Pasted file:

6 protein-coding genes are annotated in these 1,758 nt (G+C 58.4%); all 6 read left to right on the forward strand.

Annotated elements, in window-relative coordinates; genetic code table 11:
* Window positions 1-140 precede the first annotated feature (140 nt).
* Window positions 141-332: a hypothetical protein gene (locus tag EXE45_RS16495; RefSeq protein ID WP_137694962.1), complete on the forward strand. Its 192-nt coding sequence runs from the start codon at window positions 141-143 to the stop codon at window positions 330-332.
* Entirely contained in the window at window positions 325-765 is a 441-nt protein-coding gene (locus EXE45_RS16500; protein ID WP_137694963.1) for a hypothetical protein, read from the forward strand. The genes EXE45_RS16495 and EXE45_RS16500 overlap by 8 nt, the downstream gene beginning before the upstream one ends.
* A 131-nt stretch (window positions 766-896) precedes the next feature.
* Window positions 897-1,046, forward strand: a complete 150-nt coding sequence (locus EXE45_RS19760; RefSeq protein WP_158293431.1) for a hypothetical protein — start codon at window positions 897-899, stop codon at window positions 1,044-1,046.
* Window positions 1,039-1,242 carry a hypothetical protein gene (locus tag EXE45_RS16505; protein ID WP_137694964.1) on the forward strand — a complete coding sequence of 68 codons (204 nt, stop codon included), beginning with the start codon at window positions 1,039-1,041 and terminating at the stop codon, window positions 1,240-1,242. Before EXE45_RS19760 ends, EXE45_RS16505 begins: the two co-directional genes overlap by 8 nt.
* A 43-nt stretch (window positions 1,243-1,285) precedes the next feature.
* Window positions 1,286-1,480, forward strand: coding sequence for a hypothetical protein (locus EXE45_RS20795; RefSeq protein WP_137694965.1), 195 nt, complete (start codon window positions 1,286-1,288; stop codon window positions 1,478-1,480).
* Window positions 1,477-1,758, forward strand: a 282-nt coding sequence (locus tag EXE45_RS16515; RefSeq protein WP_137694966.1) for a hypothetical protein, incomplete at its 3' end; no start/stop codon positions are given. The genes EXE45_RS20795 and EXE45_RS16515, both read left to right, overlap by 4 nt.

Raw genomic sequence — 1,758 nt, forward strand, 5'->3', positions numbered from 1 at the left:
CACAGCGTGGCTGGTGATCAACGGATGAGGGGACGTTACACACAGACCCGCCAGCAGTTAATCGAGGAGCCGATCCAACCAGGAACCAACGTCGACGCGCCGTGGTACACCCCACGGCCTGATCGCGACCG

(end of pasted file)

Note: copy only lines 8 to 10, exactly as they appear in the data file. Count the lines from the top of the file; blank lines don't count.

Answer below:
* Window positions 1,039-1,242 carry a hypothetical protein gene (locus tag EXE45_RS16505; protein ID WP_137694964.1) on the forward strand — a complete coding sequence of 68 codons (204 nt, stop codon included), beginning with the start codon at window positions 1,039-1,041 and terminating at the stop codon, window positions 1,240-1,242. Before EXE45_RS19760 ends, EXE45_RS16505 begins: the two co-directional genes overlap by 8 nt.
* A 43-nt stretch (window positions 1,243-1,285) precedes the next feature.
* Window positions 1,286-1,480, forward strand: coding sequence for a hypothetical protein (locus EXE45_RS20795; RefSeq protein WP_137694965.1), 195 nt, complete (start codon window positions 1,286-1,288; stop codon window positions 1,478-1,480).